It doesn't show that BEFORE the bombing, there were smiling women and children riding on a bus to work or school, or people dining in a cafeteria relaxing and unwinding.

Similarly, showing bloody images of dead Palestinians and smoldering remains of cars doesn't show what was happening before an Israeli helicopter targetted them. Perhaps they were marching in a violent rally with rifles and explosive belts, perhaps they were transporting bombs, perhaps they were armed and firing upon Israeli troops.

Posted by: Jono at February 4, 2004 at 10:30 AM

One more thing though. I realise most images can be more misleading than they are informative. The BBC has created some of the most misleading captions for any photos appearing in articles about the middle east.

But when it comes to 9-11, those powerful images of burning buildings and plummeting bodies should be shown. Nobody could claim they distort the reality of the situation. In fact they totally enhance it. You could see the video of the attack and how the towers collaposed. This gives a complete "before and after" depiction. I don't think there could be any questions remaining after that.

Unless there is video footage of the "before and after" effects of a suicide bomber, its best to keep the graphic footage off the air. Every side in the conflict can always parade dead bodies before the camera, which makes the leftists believe in the whole "moral equivalence" concept.

Posted by: Jono at February 4, 2004 at 10:45 AM

Pictures can move people, for bad or good, in a way mere words can't. I've been surprised at myself due to how pictures of attrocities impacted me.

I'd read the stories about the suicide bombers in Israel. Read quite a few stories. I felt I was aware of what the Iraelis were going through. When I saw pictures taken at one of the bombing scenes, the pictures impacted me in a way millions of words did not.

The look of horror and pain on the faces of people who lost loved ones. Pictures of the 'survivors' who will probably spend the rest of their days in a wheelchair. Splattered blood mixed in with everyday, mundane objects. The painstaking way some Orthodox Jews were sifting through the debris to ensure they had as much of the bodies to bury as possible. Everyone at the scene trying to go about their jobs while surrounded by gore.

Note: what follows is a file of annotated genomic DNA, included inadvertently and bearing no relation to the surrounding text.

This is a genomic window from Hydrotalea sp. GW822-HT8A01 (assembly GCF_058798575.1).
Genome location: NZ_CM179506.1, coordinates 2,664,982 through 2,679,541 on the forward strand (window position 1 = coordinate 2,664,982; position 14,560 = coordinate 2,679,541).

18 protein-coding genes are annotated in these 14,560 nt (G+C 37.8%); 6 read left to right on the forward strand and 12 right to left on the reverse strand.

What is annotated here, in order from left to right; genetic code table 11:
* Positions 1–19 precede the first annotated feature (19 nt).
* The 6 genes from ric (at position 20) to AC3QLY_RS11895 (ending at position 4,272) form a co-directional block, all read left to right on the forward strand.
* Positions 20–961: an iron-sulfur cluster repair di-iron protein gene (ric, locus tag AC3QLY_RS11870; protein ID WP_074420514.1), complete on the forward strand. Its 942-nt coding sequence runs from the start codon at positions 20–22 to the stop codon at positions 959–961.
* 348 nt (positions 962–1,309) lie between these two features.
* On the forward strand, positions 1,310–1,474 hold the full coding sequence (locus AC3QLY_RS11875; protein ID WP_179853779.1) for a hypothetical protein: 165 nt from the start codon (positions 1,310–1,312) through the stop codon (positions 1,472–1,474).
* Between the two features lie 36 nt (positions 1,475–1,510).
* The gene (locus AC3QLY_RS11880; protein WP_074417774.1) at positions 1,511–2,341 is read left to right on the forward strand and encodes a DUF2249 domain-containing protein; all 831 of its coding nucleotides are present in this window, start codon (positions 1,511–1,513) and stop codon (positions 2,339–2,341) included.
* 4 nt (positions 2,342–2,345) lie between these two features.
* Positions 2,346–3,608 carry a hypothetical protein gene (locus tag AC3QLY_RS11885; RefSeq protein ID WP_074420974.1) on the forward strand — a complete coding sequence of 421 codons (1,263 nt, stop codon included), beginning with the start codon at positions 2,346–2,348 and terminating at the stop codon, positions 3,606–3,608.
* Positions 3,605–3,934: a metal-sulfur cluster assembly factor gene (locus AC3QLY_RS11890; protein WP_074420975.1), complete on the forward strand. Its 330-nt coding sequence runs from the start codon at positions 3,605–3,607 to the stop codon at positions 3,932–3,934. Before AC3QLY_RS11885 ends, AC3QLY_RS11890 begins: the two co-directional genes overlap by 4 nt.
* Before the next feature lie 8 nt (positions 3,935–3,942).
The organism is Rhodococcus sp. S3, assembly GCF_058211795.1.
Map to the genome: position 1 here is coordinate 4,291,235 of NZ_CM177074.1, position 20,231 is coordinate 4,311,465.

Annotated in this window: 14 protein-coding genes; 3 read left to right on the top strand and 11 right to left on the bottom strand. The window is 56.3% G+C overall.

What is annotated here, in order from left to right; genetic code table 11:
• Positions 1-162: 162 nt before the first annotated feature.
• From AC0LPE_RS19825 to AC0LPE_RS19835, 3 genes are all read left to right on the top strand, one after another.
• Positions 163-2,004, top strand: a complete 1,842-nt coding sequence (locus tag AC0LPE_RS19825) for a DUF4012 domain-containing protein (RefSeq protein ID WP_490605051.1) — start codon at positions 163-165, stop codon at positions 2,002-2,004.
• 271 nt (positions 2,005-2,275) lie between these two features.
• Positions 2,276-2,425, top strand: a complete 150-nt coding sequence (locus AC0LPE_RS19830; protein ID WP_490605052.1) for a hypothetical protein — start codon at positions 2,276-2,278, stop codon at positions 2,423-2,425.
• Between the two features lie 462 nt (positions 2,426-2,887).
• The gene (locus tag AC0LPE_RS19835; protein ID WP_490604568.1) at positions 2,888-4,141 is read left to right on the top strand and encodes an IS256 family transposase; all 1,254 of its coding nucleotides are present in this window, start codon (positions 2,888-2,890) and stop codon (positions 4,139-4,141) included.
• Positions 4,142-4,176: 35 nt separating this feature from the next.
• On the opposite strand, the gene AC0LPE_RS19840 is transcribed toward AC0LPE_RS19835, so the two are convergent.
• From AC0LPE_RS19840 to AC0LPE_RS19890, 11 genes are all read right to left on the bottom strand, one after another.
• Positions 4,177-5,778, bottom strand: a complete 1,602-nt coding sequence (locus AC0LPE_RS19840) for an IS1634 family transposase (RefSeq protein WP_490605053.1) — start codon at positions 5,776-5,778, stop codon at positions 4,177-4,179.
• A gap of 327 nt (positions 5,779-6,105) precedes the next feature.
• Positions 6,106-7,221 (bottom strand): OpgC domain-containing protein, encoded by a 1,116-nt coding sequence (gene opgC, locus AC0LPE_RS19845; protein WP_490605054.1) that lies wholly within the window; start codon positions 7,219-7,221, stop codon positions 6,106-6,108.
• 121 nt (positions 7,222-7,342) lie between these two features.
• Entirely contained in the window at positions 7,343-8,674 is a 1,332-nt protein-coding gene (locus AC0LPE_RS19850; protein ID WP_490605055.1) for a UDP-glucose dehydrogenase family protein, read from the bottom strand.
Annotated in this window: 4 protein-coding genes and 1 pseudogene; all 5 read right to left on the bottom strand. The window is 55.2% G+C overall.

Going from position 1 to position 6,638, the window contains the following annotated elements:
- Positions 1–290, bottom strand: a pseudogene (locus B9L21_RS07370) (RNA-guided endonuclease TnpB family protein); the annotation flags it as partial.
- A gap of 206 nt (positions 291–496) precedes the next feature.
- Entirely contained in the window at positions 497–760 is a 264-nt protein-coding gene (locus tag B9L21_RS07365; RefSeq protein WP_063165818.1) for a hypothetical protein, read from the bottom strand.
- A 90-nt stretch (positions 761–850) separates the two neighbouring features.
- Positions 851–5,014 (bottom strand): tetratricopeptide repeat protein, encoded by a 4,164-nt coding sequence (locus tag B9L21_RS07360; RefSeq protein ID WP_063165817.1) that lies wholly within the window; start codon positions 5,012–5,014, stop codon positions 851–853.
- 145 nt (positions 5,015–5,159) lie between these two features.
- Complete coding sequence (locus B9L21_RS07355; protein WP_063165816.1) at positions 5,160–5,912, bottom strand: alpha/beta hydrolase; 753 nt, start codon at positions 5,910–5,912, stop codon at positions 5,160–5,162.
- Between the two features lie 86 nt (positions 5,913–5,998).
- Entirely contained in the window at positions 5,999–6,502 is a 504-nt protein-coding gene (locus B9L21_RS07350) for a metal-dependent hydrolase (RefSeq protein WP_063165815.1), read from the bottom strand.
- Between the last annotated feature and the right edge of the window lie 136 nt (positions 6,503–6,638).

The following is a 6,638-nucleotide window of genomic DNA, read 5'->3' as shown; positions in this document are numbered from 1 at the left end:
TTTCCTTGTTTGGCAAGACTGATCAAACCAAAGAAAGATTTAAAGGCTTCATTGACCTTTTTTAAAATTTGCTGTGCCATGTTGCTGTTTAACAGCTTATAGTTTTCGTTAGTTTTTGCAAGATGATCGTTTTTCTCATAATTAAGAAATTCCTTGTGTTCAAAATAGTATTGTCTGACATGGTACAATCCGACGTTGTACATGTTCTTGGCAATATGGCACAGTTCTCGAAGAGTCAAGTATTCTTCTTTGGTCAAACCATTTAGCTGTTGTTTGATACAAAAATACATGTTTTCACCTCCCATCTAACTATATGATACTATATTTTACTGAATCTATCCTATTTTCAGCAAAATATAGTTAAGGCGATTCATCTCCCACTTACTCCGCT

Same is true for the attrocities suffered by the Iraqis under Saddam and the Jews under Hitler. Pictures are powerful and make and can make an impact words can't.

I have a fairly weak stomach, so I don't care for blood and gore. The pictures of the various attrocities I've seen haven't made the blood and gore their focal point. Blood and gore are there, just not the 'stars' of the pictures.

It's hard for me to describe how the photographers did it but they managed to convey the horror, suffering, and inhumanity without making gore the focal point. (I would not be able to look at many pictures if they just showed one bloody scene after another.) They also captured the caring and dignity of the on-scene workers who were doing various jobs.

I hope the Israelis will find a way to make more use of pictures to help convey the horrors they live with every day. The Palestinians do this (use pictures) and I believe it's part of the reason they have managed to portray themselves as being the sole victims in that conflict.

Posted by: Chris Josephson at February 4, 2004 at 07:30 PM